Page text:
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Case Reports in Endocrinology
Volume 2016, Article ID 4307695, 4 pages
Case Report

Surgical Management of Life-Threatening Thyroid Haematoma following Occult Blunt Neck Trauma

University Hospital of Wales, Cardiff CF14 4XW, UK

Received 10 July 2016; Accepted 25 September 2016

Academic Editor: Osamu Isozaki

Copyright © 2016 Ronak Ved et al. This is an open access article distributed under the Creative Commons Attribution License, which permits unrestricted use, distribution, and reproduction in any medium, provided the original work is properly cited.


A 42-year-old man arrived at the emergency department in severe respiratory distress, requiring immediate intubation and ventilation. An emergency computed tomography (CT) neck scan identified a substantial haematoma within a multinodular goitre, necessitating an emergency total thyroidectomy. It was later discovered that the patient had been the victim of an assault involving blunt trauma to the anterior neck. Five days postoperatively the patient was extubated and was well enough to self-discharge the following day. Pathology revealed the lesion to be a ruptured follicular adenoma within his multinodular goitre. Signs of this rare but life-threatening condition may be subtle on initial presentation, particularly if the patient is obtunded. Patients with suspected blunt neck trauma should be observed for signs of respiratory distress. If this develops, the patient should be intubated to facilitate CT scan, and if thyroid haematoma is confirmed, emergency thyroidectomy is the definitive treatment.

1. Introduction

In cases of blunt trauma involving the neck, a high index of suspicion is warranted for thyroid haematoma, as signs may not be present on initial examination. We report a case of occult blunt injury to the neck of a 42-year-old homeless male patient with a preexisting multinodular goitre (MNG). Invasive airway management, cross-sectional imaging, and emergency thyroidectomy were necessary.

2. Case Presentation

The patient was admitted by ambulance after workers in a hostel observed him develop gradual onset difficulty of breathing and swelling of the throat. There was no other history available at this time. He arrived at the emergency department in severe respiratory distress and with fluctuating consciousness. His vital signs at presentation were respiratory rate of 28 breaths per minute, heart rate of 110 beats per minute, 100% saturation on 100% O2, BP 170/109, and temperature 37.4°. His neck was markedly swollen and tender, necessitating immediate nasotracheal intubation and ventilation. He was then taken for emergency computed tomography (CT) of the neck and thorax to determine the cause. The patient had an established multinodular goitre, took 200 mcg levothyroxine daily, had no known allergies, and was an alcoholic. Admission biochemistry demonstrated no evidence of hyperthyroidism with TSH 5.52 mU/L (0.30–4.40) and fT4 12.3 pmol/L (9.0–19.1). Neither anti-TPO nor TSH-R antibody titres were elevated.

Whilst being transferred to the CT scanner he was commenced on empirical intravenous antibiotics and steroids. A substantial neck collection and multinodular goitre were identified on the arterial phase neck CT. The  cm (anterior-posterior × lateral × superior-inferior) mass was anterior to the thyroid and displaced the trachea to the left. The great vessels were displaced laterally by the collection but remained undamaged (Figures 13).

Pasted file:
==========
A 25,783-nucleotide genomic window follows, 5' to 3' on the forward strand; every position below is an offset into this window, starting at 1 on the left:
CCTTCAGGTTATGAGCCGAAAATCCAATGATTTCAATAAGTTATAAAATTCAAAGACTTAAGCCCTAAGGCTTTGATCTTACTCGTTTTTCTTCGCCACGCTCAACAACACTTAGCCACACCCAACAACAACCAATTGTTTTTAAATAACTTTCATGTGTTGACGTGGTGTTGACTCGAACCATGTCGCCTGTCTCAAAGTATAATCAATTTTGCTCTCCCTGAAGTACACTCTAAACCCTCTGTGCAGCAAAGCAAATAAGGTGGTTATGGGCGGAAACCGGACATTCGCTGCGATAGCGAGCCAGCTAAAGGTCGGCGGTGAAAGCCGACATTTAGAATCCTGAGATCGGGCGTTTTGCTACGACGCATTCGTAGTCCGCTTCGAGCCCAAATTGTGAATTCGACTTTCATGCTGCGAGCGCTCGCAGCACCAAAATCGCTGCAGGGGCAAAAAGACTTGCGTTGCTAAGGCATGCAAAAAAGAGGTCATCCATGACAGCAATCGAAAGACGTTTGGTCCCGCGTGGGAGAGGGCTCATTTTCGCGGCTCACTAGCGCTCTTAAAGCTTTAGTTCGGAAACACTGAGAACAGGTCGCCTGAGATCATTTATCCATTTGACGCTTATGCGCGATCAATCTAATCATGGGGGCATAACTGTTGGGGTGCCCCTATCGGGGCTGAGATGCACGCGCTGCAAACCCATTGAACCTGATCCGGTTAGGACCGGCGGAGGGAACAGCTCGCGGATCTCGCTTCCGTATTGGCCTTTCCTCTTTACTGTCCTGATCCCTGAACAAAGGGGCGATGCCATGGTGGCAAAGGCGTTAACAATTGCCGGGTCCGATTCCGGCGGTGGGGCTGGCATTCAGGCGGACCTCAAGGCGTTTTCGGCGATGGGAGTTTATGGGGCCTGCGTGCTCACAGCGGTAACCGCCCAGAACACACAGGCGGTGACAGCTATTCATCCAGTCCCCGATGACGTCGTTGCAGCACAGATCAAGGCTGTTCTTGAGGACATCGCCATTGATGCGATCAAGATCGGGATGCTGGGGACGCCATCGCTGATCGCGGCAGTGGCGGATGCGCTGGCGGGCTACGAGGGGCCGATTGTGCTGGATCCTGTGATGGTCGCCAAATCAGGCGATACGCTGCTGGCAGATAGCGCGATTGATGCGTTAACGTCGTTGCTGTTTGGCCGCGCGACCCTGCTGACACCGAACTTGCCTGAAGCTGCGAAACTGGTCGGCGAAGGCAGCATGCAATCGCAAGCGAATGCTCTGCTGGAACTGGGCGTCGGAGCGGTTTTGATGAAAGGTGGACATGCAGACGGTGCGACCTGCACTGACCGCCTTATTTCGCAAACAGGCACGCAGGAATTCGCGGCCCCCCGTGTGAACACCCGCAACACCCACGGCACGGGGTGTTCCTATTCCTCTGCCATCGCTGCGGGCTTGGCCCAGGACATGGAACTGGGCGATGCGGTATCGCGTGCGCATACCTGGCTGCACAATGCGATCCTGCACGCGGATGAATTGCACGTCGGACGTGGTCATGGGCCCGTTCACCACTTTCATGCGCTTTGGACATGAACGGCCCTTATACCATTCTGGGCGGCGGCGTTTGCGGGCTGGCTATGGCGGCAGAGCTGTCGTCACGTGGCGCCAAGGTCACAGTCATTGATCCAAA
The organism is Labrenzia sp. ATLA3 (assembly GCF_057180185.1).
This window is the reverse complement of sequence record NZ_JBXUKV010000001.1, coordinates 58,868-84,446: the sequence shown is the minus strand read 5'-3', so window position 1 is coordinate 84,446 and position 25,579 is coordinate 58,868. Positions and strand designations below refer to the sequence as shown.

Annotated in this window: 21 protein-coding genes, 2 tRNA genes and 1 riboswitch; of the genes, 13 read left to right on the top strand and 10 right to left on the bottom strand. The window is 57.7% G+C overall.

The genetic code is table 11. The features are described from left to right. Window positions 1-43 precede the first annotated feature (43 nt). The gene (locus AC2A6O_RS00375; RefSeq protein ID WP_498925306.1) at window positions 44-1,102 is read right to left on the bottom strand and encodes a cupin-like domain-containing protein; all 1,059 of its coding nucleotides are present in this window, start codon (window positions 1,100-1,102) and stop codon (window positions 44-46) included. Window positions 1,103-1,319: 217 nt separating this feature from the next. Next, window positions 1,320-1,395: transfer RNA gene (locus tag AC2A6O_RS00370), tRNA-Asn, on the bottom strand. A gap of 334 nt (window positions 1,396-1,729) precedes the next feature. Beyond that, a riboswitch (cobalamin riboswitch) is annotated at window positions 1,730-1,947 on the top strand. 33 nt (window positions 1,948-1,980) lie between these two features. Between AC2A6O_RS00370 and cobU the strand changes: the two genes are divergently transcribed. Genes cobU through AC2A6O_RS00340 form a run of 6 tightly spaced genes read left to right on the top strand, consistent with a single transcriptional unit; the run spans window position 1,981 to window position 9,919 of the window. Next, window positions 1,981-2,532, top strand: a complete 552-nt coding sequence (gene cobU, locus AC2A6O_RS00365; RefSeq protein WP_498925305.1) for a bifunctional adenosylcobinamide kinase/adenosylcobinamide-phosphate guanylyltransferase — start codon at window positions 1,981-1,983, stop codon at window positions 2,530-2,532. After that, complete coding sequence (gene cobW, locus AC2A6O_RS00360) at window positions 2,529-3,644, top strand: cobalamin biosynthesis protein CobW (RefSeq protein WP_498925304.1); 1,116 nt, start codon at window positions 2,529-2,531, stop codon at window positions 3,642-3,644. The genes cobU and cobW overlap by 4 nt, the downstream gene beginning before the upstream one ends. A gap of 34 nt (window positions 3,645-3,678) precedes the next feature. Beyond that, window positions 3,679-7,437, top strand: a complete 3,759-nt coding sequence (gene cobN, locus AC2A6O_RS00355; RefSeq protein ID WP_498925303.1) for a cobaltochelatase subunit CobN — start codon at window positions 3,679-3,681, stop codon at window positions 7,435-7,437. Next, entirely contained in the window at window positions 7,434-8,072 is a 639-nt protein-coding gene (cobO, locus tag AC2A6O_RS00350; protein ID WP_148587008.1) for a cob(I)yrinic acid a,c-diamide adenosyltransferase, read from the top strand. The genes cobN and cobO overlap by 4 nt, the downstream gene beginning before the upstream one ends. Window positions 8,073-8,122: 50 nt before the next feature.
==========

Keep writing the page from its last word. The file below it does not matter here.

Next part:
Figure 1: Arterial phase CT neck: axial view of neck haematoma demonstrating compression of the intubated trachea.
Figure 2: Arterial phase CT neck: coronal view of neck haematoma demonstrating lateral displacement of the great vessels and trachea and hyperdense haemorrhage within right-sided thyroid nodule (arrow).
Figure 3: Arterial phase CT neck: parasagittal view of neck haematoma.

The thyroid gland was noted to contain multiple cystic structures, and one of these in the right lobe was of increased density (Figure 3) suggesting haemorrhage within that nodule. A direct connection was strongly suspected between this haemorrhagic lesion and the anterior neck collection.

This necessitated an emergency total thyroidectomy. The cause was identified as an arterial vessel within the wall of a ruptured right-sided thyroid nodule (Video 1 in Supplementary Material available online at A right thyroid lobectomy was performed after evacuation of the haematoma. A left lobectomy was also carried out as persistent bleeding originating from the enlarged left lobe, which may have been related to venous bleeding within the lobe caused by the blunt neck injury. The nodule is visible in Figure 4.

Figure 4: Postoperative specimen of the goitrous right lobe of the thyroid gland, with the right-sided nodule clearly visible adjacent to the isthmus (white arrow), from which the pulsatile arterial haemorrhage was identified intraoperatively.

During the patient’s convalescence on the intensive care unit postoperatively, it was discovered that he had been the victim of an assault, involving blunt trauma to the anterior neck a few hours before his arrival in the emergency department. Pathology results revealed the lesion to be a ruptured 35 mm follicular adenoma within a multinodular goitre, without any features of papillary nuclear features nor any evidence of capsular or vascular invasion. The nodule was expanding from the lower right pole into the isthmus (Figure 4). A number of small follicular adenomas were identified in the left lobe of the thyroid gland. However, none of these were as enlarged as the right-sided nodule responsible for the arterial bleeding.

Flexible nasendoscopy on the 3rd postoperative day revealed moderate supraglottic oedema. Intravenous dexamethasone and antibiotics were therefore continued until 5 days postoperatively, when repeat visualisation of the laryngopharynx revealed resolution of the oedema. The patient was successfully extubated and converted to oral antibiotics and steroids. His recovery thereafter was rapid, and on the 6th postoperative day he was well enough to self-discharge from hospital. He did not attend arranged follow-up with endocrine surgery but has since been reviewed by local internal medicine and substance misuse teams, and there have been no further concerns regarding his neck.